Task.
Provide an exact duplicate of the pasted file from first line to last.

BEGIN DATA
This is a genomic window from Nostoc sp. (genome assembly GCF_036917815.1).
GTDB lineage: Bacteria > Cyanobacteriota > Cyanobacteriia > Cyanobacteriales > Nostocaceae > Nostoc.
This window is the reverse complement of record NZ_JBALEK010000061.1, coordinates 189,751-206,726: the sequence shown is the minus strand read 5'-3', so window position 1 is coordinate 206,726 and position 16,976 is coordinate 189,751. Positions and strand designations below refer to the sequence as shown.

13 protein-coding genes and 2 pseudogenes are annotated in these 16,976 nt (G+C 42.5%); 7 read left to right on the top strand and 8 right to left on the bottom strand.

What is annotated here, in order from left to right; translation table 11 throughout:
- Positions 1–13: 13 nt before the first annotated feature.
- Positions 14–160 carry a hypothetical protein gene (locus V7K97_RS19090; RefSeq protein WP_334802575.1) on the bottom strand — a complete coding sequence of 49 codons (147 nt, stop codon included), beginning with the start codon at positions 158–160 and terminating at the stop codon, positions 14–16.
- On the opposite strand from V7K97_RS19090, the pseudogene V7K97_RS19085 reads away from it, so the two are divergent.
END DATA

This is a genomic window from Nostoc sp. (genome assembly GCF_036917815.1).
GTDB lineage: Bacteria > Cyanobacteriota > Cyanobacteriia > Cyanobacteriales > Nostocaceae > Nostoc.
This window is the reverse complement of record NZ_JBALEK010000061.1, coordinates 189,751-206,726: the sequence shown is the minus strand read 5'-3', so window position 1 is coordinate 206,726 and position 16,976 is coordinate 189,751. Positions and strand designations below refer to the sequence as shown.

13 protein-coding genes and 2 pseudogenes are annotated in these 16,976 nt (G+C 42.5%); 7 read left to right on the top strand and 8 right to left on the bottom strand.

What is annotated here, in order from left to right; translation table 11 throughout:
- Positions 1–13: 13 nt before the first annotated feature.
- Positions 14–160 carry a hypothetical protein gene (locus V7K97_RS19090; RefSeq protein WP_334802575.1) on the bottom strand — a complete coding sequence of 49 codons (147 nt, stop codon included), beginning with the start codon at positions 158–160 and terminating at the stop codon, positions 14–16.
- On the opposite strand from V7K97_RS19090, the pseudogene V7K97_RS19085 reads away from it, so the two are divergent.